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Student Loan Consolidation vs. Refinancing: Which Is right for you?

13th April 2018 Print

Sometimes student loans become more costly than when you first took them out. You may have deferred your loans or needed to use income-based repayment. Or you took out a lot of loans in order to get your degree, and your income simply isn't enough to make your monthly payment and still have cash left over to pay your other bills. It's time to take a look at consolidation or refinancing to reduce those monthly payments. The question is: which one is right for you?


The basic concept behind consolidation is that you take multiple loans and turn them into one loan. You don't have to focus on making a bunch of payments every month, and you can potentially lower your interest rate. A consolidated loan removes the stress of making multiple payments, plus there's a light at the end of the tunnel in regards to paying off your debt. No longer are you monitoring your balance and wondering when you might be able to get out from the weight of debt. Instead, you make one payment that reduces your debt at a predictable pace.

Some people say that loan consolidation isn't a good idea because it will put you in debt longer, and you can lose some borrower benefits if you have government loans. While there are cons to loan consolidation, having one simple loan can help you avoid missed payments and reduce the stress of managing multiple loans. Consider the pros and cons of consolidation to see whether it fits your situation.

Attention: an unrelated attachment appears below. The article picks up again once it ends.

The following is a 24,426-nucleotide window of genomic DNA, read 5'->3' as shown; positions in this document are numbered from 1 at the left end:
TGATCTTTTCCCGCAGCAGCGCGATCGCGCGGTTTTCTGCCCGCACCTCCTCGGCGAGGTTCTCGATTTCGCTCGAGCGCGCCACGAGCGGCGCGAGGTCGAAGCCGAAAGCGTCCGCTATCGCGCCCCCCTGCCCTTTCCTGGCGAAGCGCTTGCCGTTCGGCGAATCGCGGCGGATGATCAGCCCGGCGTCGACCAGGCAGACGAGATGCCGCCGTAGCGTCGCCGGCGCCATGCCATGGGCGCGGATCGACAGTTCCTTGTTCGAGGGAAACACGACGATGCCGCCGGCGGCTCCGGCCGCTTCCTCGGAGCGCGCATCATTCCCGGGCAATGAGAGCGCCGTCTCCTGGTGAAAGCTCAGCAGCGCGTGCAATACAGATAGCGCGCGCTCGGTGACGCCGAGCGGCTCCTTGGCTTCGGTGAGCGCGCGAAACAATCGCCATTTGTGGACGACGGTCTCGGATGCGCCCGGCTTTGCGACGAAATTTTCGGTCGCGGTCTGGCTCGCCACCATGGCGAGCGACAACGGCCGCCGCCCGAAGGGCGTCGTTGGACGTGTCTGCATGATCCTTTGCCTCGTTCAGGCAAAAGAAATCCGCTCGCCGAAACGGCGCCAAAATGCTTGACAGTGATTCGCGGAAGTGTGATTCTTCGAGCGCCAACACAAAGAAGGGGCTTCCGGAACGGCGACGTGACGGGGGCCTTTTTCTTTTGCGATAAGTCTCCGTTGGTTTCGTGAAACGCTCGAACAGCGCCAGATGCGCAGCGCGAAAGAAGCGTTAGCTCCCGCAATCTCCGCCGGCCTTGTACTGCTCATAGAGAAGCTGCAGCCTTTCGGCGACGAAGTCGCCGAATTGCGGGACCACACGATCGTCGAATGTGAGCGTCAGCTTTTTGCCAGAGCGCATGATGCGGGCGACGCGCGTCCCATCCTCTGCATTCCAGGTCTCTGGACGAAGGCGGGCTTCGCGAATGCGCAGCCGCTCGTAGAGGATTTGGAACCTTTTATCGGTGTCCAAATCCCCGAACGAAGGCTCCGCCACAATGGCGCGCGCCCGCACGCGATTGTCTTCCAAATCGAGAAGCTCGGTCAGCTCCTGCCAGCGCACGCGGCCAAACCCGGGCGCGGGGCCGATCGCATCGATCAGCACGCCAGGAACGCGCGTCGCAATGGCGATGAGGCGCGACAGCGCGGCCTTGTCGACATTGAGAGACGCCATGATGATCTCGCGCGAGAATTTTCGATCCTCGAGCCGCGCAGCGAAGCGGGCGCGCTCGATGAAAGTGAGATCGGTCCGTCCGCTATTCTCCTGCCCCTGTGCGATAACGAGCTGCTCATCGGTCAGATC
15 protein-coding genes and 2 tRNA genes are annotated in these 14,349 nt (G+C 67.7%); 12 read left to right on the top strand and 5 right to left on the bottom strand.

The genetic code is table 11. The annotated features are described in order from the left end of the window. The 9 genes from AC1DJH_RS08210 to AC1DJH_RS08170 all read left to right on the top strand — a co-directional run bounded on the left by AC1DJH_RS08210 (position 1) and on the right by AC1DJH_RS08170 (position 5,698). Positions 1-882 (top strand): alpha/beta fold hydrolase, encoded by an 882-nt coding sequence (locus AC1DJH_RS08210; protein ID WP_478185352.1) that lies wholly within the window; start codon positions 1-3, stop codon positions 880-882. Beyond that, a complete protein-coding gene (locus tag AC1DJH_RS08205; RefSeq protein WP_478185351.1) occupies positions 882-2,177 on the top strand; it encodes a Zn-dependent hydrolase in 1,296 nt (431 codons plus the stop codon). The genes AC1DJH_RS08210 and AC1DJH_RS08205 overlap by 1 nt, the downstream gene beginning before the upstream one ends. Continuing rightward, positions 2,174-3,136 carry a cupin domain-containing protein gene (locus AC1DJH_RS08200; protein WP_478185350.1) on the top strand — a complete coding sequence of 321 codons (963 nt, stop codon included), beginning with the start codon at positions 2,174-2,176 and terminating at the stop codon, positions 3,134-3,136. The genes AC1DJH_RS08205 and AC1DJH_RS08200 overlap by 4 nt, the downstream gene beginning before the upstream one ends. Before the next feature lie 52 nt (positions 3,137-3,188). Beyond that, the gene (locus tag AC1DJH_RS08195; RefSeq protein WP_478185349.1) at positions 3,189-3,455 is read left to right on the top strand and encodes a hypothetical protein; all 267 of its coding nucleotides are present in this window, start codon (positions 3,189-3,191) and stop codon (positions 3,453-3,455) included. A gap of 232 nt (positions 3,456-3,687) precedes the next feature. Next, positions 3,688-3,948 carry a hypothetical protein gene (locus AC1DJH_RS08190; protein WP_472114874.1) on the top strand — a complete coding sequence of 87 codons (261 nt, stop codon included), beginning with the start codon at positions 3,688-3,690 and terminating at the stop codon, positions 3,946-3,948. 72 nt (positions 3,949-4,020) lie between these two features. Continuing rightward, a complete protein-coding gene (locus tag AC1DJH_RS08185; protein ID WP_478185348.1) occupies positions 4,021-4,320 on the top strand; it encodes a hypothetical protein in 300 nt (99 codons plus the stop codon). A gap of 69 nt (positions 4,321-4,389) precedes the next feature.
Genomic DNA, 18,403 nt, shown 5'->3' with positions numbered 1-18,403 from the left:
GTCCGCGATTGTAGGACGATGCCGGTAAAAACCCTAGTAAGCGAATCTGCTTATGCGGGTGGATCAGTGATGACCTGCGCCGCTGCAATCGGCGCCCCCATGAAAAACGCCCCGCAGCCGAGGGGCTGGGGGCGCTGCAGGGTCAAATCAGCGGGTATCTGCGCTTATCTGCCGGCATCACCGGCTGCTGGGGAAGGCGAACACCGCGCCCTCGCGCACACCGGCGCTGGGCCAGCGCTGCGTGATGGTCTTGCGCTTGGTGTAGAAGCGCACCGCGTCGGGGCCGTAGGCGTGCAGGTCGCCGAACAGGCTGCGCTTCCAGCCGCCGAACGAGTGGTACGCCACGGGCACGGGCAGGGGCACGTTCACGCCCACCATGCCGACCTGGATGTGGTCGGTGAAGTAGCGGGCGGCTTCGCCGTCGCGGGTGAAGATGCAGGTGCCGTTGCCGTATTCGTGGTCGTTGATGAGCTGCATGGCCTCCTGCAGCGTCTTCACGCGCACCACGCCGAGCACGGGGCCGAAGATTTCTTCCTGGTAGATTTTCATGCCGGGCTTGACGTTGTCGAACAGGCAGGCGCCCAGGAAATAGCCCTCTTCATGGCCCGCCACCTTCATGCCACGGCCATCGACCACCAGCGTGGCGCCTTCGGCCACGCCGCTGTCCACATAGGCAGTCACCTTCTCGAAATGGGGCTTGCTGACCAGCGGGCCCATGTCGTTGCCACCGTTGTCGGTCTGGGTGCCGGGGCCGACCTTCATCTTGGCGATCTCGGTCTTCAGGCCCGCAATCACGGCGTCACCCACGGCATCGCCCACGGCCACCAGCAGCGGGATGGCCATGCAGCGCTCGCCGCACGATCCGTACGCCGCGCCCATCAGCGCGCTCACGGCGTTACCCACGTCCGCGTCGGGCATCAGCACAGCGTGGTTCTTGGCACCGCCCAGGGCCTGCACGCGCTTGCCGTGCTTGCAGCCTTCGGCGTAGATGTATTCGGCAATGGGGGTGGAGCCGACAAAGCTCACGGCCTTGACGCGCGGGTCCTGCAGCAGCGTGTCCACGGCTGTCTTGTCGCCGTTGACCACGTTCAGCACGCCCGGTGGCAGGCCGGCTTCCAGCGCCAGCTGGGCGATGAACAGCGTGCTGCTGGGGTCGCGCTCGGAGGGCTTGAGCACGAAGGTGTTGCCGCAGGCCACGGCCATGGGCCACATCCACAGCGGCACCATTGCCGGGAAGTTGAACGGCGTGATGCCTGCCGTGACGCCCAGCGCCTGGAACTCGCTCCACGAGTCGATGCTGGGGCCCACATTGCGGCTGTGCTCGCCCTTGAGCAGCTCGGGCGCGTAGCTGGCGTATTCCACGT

Loan Refinancing

If you have federal student loans, you can refinance them through private lenders. This gives you the opportunity to lower your interest rate and roll the loans into one private loan. However, you do lose the ability to lower your payments through income-based repayment plans, deferment with no interest charged on subsidized loans, and access to loan forgiveness programs. That's the bald facts that come with taking loans out of the federal loan program and going private. But it's not the whole story.

Private lenders need to make their products appeal to potential borrowers who would otherwise stay with federal loans. To that end, they offer similar programs such as forbearance which allow borrowers to suspend payments for a specified period of time. Check the terms offered by a private lender before making the move to refinance.

Do Nothing at All

Doing nothing with your loans is perhaps the worst decision you can make, especially if you're having trouble with making loan payments. Granted, it's easy to let time go by and forget that you should be taking action, but debt doesn't get better with time. Delays in making payments will cause fees and interest to snowball and will make your loan more difficult to pay off than before. Whether you refinance or consolidate, make a plan so that you can manage your debt and improve your financial situation.   

Student loan debt doesn't have to overwhelm you and your income. Loan refinancing or consolidation can help make your loans manageable through a lower interest rate and a single payment.

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